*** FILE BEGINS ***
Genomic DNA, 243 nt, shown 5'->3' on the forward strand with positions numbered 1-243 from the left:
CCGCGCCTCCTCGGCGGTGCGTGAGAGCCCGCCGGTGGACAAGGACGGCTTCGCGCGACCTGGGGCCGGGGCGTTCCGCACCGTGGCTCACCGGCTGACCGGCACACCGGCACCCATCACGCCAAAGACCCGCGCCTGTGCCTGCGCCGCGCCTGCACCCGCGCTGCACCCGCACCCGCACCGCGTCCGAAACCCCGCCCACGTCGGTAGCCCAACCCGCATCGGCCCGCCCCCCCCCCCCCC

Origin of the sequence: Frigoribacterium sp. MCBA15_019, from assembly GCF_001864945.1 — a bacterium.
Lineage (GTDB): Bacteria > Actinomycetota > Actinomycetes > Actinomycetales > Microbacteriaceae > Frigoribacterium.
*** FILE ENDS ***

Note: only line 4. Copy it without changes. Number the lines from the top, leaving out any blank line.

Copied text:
Lineage (GTDB): Bacteria > Actinomycetota > Actinomycetes > Actinomycetales > Microbacteriaceae > Frigoribacterium.